“Müller-Thurgau” isn’t a name that inspires a lot of confidence. It sounds like the last name of a German politician or a fancy dog breed Jane Lynch might train in Best in Show. Hunty doesn’t get a lot of attention because most wine advocates in the United States are still busy hustling Müller-Thurgau’s mamma, Riesling (M-T is the daughter of Riesling and Madeline-Royale, who is definitely a third-tier contestant on RuPaul’s Drag Race.) I’m here to tell you that not only should you be taking a look at Mrs. Müller-Thurgau, you should be drinking it from Oregon. (Sorry Merkel.)
Most of the German Müller-Thurgaus I’ve tried are perfectly nice, but they are unchallenging, quaffable wines that tick the ‘crisp and refreshing’ box. They’re Sunday brunch with the in-laws: free meal, don’t talk politics, walk away feeling like you’ve done a good deed. For the most exciting expression of the grape you have to look to the Beaver State, which like its expressions of Pinot Gris, takes the grape and brings out its fruity-feisty side. We’re talking full Eevee to Flareon evolution here.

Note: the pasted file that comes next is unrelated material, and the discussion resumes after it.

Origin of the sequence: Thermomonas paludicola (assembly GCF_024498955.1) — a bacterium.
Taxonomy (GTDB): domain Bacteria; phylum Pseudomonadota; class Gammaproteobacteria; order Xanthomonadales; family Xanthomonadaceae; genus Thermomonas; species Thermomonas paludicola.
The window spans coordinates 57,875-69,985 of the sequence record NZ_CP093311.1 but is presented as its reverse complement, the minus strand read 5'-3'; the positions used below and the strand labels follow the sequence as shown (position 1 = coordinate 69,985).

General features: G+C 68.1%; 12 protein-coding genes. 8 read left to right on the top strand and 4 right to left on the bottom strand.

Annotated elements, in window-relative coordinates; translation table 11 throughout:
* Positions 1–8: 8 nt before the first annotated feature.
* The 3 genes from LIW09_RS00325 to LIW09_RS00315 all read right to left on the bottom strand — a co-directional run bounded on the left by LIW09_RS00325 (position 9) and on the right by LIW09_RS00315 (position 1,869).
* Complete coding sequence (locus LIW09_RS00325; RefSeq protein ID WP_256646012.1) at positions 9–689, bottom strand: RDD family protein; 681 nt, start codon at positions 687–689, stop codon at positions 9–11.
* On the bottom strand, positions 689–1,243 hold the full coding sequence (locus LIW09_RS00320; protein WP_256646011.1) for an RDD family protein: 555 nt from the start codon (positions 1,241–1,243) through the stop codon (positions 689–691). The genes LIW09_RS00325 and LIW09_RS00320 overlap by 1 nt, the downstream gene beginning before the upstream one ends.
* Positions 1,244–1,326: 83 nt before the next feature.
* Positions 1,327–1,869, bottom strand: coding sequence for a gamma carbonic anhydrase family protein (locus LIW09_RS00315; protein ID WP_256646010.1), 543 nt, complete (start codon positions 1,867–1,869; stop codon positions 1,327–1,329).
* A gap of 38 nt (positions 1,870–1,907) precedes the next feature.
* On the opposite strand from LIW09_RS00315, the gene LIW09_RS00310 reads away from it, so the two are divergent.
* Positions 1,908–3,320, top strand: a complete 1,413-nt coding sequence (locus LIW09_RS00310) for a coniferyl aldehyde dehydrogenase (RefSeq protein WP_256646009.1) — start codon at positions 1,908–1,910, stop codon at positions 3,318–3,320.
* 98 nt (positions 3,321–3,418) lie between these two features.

Oregon Müller-Thurgau tastes like orchard angels. Airlie Vineyards’ Müller-Thurgau might as well be called All Pears Go to Heaven. In Oregon, the grape gets a ripeness that is so effing delightful. The wine has such a distinct fruit vibrance that it appears deceptively sweet (dare I say honeysuckle?), where it is actually very dry. The wine has less acidity than Riesling, but don’t think it’s unbalanced – it’s flashy and a little trashy, but it knows how to give you what you want.
It’s also HELLA cheap.